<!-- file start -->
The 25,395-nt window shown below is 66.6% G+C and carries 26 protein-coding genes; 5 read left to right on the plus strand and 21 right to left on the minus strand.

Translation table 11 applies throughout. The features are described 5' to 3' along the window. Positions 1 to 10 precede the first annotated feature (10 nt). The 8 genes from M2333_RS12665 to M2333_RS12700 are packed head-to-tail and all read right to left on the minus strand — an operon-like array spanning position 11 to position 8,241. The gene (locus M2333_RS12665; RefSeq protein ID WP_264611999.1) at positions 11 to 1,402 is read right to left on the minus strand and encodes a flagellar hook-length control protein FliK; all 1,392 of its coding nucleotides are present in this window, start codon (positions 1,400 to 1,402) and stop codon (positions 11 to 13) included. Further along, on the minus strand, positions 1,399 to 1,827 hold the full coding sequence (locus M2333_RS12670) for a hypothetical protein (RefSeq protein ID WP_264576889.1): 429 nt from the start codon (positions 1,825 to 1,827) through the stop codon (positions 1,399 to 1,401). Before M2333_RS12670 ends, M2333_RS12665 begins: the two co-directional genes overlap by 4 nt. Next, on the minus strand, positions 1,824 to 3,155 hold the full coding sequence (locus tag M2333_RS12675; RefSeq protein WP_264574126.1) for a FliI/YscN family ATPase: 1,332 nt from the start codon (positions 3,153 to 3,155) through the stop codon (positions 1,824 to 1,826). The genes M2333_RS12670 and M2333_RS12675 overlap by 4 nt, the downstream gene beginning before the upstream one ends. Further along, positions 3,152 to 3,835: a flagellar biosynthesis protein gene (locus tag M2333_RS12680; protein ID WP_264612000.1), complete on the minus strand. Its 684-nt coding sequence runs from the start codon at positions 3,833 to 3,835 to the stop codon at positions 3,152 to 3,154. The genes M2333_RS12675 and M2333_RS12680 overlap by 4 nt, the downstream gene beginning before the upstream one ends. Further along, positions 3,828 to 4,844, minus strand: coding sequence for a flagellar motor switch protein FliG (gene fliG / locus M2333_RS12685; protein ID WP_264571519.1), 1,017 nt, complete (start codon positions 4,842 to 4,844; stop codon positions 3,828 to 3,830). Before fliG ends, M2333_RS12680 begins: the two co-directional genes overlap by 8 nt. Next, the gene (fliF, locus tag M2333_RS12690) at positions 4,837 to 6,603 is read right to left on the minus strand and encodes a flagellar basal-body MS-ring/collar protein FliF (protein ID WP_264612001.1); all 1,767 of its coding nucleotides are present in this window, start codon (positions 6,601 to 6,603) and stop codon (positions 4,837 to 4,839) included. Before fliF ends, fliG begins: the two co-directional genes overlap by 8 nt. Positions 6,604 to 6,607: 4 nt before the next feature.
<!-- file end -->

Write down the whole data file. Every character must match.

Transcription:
The 25,395-nt window shown below is 66.6% G+C and carries 26 protein-coding genes; 5 read left to right on the plus strand and 21 right to left on the minus strand.

Translation table 11 applies throughout. The features are described 5' to 3' along the window. Positions 1 to 10 precede the first annotated feature (10 nt). The 8 genes from M2333_RS12665 to M2333_RS12700 are packed head-to-tail and all read right to left on the minus strand — an operon-like array spanning position 11 to position 8,241. The gene (locus M2333_RS12665; RefSeq protein ID WP_264611999.1) at positions 11 to 1,402 is read right to left on the minus strand and encodes a flagellar hook-length control protein FliK; all 1,392 of its coding nucleotides are present in this window, start codon (positions 1,400 to 1,402) and stop codon (positions 11 to 13) included. Further along, on the minus strand, positions 1,399 to 1,827 hold the full coding sequence (locus M2333_RS12670) for a hypothetical protein (RefSeq protein ID WP_264576889.1): 429 nt from the start codon (positions 1,825 to 1,827) through the stop codon (positions 1,399 to 1,401). Before M2333_RS12670 ends, M2333_RS12665 begins: the two co-directional genes overlap by 4 nt. Next, on the minus strand, positions 1,824 to 3,155 hold the full coding sequence (locus tag M2333_RS12675; RefSeq protein WP_264574126.1) for a FliI/YscN family ATPase: 1,332 nt from the start codon (positions 3,153 to 3,155) through the stop codon (positions 1,824 to 1,826). The genes M2333_RS12670 and M2333_RS12675 overlap by 4 nt, the downstream gene beginning before the upstream one ends. Further along, positions 3,152 to 3,835: a flagellar biosynthesis protein gene (locus tag M2333_RS12680; protein ID WP_264612000.1), complete on the minus strand. Its 684-nt coding sequence runs from the start codon at positions 3,833 to 3,835 to the stop codon at positions 3,152 to 3,154. The genes M2333_RS12675 and M2333_RS12680 overlap by 4 nt, the downstream gene beginning before the upstream one ends. Further along, positions 3,828 to 4,844, minus strand: coding sequence for a flagellar motor switch protein FliG (gene fliG / locus M2333_RS12685; protein ID WP_264571519.1), 1,017 nt, complete (start codon positions 4,842 to 4,844; stop codon positions 3,828 to 3,830). Before fliG ends, M2333_RS12680 begins: the two co-directional genes overlap by 8 nt. Next, the gene (fliF, locus tag M2333_RS12690) at positions 4,837 to 6,603 is read right to left on the minus strand and encodes a flagellar basal-body MS-ring/collar protein FliF (protein ID WP_264612001.1); all 1,767 of its coding nucleotides are present in this window, start codon (positions 6,601 to 6,603) and stop codon (positions 4,837 to 4,839) included. Before fliF ends, fliG begins: the two co-directional genes overlap by 8 nt. Positions 6,604 to 6,607: 4 nt before the next feature.